• A typical day with Marisa…lol. Ok, let’s see. On a school day, she’ll wake me up. By that, I mean she pulls off my covers, and starts yanking my legs out of bed. 😉 She might then grab her Alt Chat to tell me “I want to drink chocolate milk”, or, “I want to drink soda” (the two things she says on there most often.)

      Breakfast, medicine, brush teeth, dressed, wait for school bus. Home, snack, watch brother play Wii til dad gets home. Dinner, bath time, medicine, hang out with family time. (During which she might be happy, she might be flipping out…we never know or can predict.) Then bedtime.

      As far as what makes her “happy”, I would say being with the people she loves. Music, being outside on the swing, eating, and Ernie from Sesame Street. (She has currently taken over my Nook to watch the Do de Rubber Duck video about a million times. I sooo have that song memorized!)

      We do not have “outside” assistance other than family. On the rare occasions that I ask, her grandparents are happy to watch her. I don’t trust anyone else with her!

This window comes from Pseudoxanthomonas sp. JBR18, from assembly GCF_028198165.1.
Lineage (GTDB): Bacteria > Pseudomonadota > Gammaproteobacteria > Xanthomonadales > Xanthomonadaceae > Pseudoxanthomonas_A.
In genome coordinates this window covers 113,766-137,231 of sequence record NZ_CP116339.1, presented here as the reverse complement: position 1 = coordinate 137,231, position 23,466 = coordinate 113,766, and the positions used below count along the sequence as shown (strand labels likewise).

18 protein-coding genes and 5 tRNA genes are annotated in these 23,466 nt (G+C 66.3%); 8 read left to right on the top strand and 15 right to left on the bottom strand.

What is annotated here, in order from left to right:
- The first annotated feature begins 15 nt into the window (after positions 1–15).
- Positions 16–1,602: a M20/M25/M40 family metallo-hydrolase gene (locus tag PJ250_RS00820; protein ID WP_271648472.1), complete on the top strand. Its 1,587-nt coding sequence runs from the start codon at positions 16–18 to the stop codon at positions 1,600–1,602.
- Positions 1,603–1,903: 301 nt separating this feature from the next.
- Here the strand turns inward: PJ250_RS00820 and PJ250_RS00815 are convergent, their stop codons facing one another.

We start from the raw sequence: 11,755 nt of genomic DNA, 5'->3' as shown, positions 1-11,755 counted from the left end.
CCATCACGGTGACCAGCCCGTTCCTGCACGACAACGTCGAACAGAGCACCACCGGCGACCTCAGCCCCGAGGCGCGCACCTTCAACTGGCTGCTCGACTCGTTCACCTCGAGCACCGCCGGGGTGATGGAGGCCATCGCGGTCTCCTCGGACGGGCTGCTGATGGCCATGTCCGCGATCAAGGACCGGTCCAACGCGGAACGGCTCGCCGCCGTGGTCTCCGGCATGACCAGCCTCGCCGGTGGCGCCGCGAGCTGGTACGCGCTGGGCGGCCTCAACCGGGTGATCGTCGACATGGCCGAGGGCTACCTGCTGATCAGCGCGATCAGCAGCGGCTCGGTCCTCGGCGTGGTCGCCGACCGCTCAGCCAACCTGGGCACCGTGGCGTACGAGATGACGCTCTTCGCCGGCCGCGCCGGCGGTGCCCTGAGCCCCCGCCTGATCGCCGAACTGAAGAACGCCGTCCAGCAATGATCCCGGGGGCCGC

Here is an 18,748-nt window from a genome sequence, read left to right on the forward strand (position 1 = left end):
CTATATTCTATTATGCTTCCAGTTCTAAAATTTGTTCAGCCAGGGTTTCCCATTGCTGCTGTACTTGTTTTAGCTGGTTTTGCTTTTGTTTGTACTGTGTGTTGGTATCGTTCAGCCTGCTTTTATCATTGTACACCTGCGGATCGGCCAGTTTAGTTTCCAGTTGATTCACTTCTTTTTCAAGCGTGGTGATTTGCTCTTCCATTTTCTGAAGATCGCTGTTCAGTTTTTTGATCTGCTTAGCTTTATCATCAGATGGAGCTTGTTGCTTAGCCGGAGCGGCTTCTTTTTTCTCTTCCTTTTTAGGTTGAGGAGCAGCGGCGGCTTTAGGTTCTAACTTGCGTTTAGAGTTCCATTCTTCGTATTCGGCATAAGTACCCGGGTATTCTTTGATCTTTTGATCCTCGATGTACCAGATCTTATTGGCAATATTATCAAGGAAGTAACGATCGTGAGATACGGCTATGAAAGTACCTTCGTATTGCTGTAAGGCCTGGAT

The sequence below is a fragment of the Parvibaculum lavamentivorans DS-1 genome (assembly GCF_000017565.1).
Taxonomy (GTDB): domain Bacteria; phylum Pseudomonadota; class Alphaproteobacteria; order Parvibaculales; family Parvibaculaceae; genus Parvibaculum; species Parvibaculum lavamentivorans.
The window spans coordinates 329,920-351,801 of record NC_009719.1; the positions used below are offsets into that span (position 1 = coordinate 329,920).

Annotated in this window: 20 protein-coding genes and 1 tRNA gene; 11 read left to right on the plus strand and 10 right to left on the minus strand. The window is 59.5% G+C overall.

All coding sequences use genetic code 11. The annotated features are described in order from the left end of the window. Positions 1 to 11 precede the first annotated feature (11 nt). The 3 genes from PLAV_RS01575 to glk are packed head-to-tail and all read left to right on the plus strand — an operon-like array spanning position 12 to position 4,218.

I would like to read Peyton’s book. Just from the reading I’ve done here, and the few blogs I’ve checked out, it’s starting to change my perspective. I know she understands more than she lets on, and am trying to hold her accountable. Even if it’s just shaking her head yes or no! I get SO frustrated because her Alt Chat is amazing – there are so many things she could tell us on there, if she just could/would. I work with her with it every nite, showing her the tabs, and especially the keyboard. I always tell her this is YOUR voice, use it to tell us what you want! And sometimes she’ll giggle, sometimes she’ll get mad.

      The thing about her behavoir that is so frustrating is that its just so unpredictable. It’s literally like being around a time bomb. She can be perfectly fine, happy and content one minute – and angry and violent the next. 😦 You never know when it’s coming, or what what might set her off. I tell people it’s like having a newborn in a 9 year old’s body. I suffer from SEVERE generalized anxiety, as well as panic disorder. Nothing sets off my panic attacks worse than when she gets super upset and we can’t figure out why. She is on medication, and it’s still this way. 😦